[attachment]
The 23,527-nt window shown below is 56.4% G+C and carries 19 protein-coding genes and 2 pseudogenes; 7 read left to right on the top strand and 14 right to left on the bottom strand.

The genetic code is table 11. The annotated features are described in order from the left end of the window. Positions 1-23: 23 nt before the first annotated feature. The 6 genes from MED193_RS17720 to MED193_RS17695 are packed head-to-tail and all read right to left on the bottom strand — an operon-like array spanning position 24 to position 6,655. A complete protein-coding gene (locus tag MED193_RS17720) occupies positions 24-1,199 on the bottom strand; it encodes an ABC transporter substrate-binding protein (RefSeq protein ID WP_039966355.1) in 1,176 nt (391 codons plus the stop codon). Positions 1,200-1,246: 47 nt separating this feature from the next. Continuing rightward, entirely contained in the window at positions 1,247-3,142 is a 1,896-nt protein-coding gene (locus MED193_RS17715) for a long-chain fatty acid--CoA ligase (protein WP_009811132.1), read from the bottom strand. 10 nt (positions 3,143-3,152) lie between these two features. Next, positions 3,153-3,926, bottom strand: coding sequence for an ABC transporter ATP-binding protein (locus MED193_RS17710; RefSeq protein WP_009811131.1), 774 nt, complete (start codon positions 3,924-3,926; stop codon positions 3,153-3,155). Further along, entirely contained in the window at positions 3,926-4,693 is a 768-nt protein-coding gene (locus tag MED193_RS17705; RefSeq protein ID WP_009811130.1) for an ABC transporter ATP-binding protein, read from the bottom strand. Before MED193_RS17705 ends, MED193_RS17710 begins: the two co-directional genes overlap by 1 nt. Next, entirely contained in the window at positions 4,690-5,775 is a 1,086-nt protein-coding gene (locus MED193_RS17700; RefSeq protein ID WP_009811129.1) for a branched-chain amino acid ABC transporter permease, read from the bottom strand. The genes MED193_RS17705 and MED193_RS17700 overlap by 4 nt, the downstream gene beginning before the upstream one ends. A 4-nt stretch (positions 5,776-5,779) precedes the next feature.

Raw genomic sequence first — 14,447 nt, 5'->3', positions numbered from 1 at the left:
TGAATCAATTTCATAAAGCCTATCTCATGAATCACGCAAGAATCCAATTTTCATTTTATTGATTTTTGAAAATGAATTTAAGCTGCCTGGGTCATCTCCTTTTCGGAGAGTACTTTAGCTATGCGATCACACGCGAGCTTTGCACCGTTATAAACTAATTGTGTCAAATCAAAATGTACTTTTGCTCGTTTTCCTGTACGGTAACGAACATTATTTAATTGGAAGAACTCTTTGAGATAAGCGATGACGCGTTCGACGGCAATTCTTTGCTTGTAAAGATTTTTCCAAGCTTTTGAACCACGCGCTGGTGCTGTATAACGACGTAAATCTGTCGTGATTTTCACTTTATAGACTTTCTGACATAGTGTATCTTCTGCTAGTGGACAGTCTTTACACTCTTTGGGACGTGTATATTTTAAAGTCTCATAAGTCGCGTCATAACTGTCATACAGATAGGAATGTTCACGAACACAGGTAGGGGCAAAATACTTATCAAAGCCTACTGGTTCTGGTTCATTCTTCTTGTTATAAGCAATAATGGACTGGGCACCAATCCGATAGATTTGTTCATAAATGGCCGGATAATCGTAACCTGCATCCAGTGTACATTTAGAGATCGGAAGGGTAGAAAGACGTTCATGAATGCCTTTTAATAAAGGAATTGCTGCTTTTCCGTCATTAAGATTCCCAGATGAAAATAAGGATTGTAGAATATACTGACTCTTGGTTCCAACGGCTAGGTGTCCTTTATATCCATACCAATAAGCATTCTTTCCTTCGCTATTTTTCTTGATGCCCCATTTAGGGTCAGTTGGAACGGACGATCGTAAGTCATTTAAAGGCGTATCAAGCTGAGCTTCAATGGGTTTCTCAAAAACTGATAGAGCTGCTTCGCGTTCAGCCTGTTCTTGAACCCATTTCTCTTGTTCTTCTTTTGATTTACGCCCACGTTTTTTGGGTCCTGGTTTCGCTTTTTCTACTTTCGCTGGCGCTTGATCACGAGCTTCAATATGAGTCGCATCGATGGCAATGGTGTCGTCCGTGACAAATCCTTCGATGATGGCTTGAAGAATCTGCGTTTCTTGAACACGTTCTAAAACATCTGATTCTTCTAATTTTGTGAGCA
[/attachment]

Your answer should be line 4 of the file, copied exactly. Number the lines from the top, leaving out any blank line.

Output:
TGAATCAATTTCATAAAGCCTATCTCATGAATCACGCAAGAATCCAATTTTCATTTTATTGATTTTTGAAAATGAATTTAAGCTGCCTGGGTCATCTCCTTTTCGGAGAGTACTTTAGCTATGCGATCACACGCGAGCTTTGCACCGTTATAAACTAATTGTGTCAAATCAAAATGTACTTTTGCTCGTTTTCCTGTACGGTAACGAACATTATTTAATTGGAAGAACTCTTTGAGATAAGCGATGACGCGTTCGACGGCAATTCTTTGCTTGTAAAGATTTTTCCAAGCTTTTGAACCACGCGCTGGTGCTGTATAACGACGTAAATCTGTCGTGATTTTCACTTTATAGACTTTCTGACATAGTGTATCTTCTGCTAGTGGACAGTCTTTACACTCTTTGGGACGTGTATATTTTAAAGTCTCATAAGTCGCGTCATAACTGTCATACAGATAGGAATGTTCACGAACACAGGTAGGGGCAAAATACTTATCAAAGCCTACTGGTTCTGGTTCATTCTTCTTGTTATAAGCAATAATGGACTGGGCACCAATCCGATAGATTTGTTCATAAATGGCCGGATAATCGTAACCTGCATCCAGTGTACATTTAGAGATCGGAAGGGTAGAAAGACGTTCATGAATGCCTTTTAATAAAGGAATTGCTGCTTTTCCGTCATTAAGATTCCCAGATGAAAATAAGGATTGTAGAATATACTGACTCTTGGTTCCAACGGCTAGGTGTCCTTTATATCCATACCAATAAGCATTCTTTCCTTCGCTATTTTTCTTGATGCCCCATTTAGGGTCAGTTGGAACGGACGATCGTAAGTCATTTAAAGGCGTATCAAGCTGAGCTTCAATGGGTTTCTCAAAAACTGATAGAGCTGCTTCGCGTTCAGCCTGTTCTTGAACCCATTTCTCTTGTTCTTCTTTTGATTTACGCCCACGTTTTTTGGGTCCTGGTTTCGCTTTTTCTACTTTCGCTGGCGCTTGATCACGAGCTTCAATATGAGTCGCATCGATGGCAATGGTGTCGTCCGTGACAAATCCTTCGATGATGGCTTGAAGAATCTGCGTTTCTTGAACACGTTCTAAAACATCTGATTCTTCTAATTTTGTGAGCA